Among one of the most memorable books I have read is "I Hope They Serve Beer in Hell," a memoir by Tucker Max. I read it in Greece over two days and was floored by its originality and humor.
I was referred to the book by Scott, who originally received it from Courtney, who heard about it from Nick Rogers. Courtney also told Brother Bear about it, and all parties called it a must-read. I've since recommended it to Katrine, who called it "definitely different."
"I liked it," she said. "I have to give him [Tucker Max] credit for being smart and becoming successful, but I would never be his friend."
Why would she say that? Because Tucker Max is an asshole and, if you read the book, you'd know that the only reason he would befriend Katrine would be to get into her pants.
Each chapter is a stand-alone, crazy, college story -- the kind your best friend tells you, but is too embarrassed to tell anyone else about. Tucker Max has no shame. He tells one unbelievable story after another, and they're certainly all more entertaining than that story your best friend told you about. His stories detail sex, drunkiness and usually some combination of the two.
Here's what the book's author bio says:
"Tucker Max received his B.A. from the University of Chicago, where he graduated in 1998. He attended Duke Law School on an academic scholarship, where he graduated with a J.D. in 2001 (despite the fact that he neglected to buy any of his textbooks for his final two years and spent part of one semester -- while still enrolled in classes -- living in Cancun). Tucker is purportedly the reason Duke dropped from 7 to 11 in the USN&NR rankings during his tenure. He currently lives in New York, and when he isn't drinking or fornicating, he writes for his website, tuckermax.com."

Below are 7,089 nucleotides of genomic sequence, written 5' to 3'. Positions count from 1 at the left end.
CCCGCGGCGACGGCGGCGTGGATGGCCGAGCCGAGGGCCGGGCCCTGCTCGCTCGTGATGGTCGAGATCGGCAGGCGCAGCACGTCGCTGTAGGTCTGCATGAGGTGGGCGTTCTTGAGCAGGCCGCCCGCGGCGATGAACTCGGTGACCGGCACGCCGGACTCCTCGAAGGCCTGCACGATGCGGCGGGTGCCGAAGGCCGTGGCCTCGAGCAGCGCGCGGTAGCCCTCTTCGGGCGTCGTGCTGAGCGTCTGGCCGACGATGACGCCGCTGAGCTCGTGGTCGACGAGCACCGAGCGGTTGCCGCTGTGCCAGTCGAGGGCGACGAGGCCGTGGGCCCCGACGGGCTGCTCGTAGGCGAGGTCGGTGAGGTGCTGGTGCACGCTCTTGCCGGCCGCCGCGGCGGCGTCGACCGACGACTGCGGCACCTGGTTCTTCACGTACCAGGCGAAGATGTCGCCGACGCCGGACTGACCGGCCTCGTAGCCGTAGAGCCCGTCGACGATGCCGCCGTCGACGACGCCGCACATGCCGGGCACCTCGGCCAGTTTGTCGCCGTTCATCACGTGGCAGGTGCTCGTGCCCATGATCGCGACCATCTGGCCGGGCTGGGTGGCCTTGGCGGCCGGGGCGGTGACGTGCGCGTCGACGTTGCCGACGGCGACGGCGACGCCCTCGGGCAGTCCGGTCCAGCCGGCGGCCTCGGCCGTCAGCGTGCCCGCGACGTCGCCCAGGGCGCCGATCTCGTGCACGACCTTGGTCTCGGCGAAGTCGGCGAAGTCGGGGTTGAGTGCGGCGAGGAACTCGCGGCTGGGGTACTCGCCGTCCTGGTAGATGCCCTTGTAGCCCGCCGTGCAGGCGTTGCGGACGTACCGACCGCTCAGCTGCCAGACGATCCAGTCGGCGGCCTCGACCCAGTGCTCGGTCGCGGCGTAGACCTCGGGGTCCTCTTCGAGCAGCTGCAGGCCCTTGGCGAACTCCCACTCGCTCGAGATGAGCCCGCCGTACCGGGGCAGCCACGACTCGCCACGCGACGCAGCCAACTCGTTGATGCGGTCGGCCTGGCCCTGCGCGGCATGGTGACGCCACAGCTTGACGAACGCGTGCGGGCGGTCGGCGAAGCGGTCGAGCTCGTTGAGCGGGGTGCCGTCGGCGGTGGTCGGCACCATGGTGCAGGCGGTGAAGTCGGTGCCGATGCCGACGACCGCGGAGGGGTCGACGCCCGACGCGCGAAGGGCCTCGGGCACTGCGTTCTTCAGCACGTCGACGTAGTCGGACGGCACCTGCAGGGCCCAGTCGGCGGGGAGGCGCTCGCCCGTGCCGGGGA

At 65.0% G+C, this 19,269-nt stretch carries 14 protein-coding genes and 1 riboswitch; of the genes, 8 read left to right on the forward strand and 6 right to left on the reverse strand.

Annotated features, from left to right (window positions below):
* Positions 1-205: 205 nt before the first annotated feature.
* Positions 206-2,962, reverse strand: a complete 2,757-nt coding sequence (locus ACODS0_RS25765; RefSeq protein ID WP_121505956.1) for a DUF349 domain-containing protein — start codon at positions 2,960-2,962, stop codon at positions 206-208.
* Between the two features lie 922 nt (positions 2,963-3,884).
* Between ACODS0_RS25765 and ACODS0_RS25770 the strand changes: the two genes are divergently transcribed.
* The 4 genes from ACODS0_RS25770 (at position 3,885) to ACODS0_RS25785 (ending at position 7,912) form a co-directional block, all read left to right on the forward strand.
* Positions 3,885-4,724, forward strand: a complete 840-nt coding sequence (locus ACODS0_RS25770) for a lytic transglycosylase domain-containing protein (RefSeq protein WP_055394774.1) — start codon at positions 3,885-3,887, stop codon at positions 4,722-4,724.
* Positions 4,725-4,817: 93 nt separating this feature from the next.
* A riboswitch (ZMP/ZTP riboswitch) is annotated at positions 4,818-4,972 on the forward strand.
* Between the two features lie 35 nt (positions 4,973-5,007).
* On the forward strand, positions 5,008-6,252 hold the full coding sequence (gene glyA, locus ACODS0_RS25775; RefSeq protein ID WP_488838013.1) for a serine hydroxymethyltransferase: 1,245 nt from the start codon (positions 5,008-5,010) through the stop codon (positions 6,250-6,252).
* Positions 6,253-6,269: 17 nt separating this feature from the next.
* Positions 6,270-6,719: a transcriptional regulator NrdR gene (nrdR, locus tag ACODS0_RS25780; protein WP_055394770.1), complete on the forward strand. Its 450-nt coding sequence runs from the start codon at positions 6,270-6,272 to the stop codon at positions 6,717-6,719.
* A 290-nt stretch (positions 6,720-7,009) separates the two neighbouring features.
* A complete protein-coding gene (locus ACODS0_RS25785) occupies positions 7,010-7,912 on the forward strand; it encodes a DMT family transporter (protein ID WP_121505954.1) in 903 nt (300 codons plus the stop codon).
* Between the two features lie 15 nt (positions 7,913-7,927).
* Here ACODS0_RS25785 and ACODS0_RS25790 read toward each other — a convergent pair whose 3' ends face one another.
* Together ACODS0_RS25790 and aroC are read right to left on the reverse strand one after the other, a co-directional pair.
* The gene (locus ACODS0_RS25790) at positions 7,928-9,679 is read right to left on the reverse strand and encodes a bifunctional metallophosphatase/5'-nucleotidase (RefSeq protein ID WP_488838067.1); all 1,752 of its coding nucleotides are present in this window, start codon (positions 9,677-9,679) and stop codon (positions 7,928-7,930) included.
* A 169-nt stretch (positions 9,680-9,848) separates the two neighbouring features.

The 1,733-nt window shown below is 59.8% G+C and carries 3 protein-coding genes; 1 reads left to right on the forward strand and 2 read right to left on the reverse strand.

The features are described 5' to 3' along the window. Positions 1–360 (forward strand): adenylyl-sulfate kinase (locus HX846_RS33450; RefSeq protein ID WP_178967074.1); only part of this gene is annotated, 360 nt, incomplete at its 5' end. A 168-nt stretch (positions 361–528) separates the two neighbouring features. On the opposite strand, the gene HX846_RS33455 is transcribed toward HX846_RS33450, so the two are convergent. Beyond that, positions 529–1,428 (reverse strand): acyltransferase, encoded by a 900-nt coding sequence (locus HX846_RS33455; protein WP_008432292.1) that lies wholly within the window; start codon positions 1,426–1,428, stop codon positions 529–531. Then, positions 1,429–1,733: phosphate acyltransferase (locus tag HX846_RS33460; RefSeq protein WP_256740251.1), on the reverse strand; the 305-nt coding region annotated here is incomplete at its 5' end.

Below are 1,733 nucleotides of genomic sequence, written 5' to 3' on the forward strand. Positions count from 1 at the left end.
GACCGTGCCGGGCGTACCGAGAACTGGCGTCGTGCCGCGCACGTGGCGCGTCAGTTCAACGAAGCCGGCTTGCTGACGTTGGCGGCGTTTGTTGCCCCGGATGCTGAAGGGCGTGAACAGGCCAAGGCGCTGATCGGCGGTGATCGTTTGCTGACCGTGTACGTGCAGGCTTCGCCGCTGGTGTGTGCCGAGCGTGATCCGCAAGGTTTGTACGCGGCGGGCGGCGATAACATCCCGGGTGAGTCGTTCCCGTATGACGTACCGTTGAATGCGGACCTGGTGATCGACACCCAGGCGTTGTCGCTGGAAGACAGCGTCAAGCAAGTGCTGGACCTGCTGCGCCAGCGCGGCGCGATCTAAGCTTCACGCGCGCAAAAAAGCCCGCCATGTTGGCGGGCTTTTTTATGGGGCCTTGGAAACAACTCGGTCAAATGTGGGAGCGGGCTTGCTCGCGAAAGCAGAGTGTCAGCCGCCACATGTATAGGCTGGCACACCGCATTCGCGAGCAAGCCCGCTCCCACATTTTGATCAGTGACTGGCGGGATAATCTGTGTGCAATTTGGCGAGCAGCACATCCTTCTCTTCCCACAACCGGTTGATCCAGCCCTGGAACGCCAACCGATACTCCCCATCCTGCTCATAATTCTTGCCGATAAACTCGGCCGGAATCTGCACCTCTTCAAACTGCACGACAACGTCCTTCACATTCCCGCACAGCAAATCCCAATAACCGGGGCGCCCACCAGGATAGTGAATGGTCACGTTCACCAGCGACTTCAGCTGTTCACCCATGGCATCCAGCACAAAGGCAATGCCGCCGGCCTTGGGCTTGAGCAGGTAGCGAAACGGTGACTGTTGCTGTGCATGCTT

So why do I recommend this book? Because it gives insight to how people let themselves go from time to time and how parasites like Tucker Max benefit from those moments. As Scott says, "He's a genius who uses his intelligence for all the wrong reasons." He also happens to be a great storyteller and uses a direct dialogue style of writing that reads off the page the way a friend would tell a story.
It's offensive. It's hilarious. It's a look behind closed-doors. It's a New York Times Bestseller, and, more importantly, the first entry into the WIB Book Club. Those of you who have read the book, I encourage you to leave comments with your thoughts.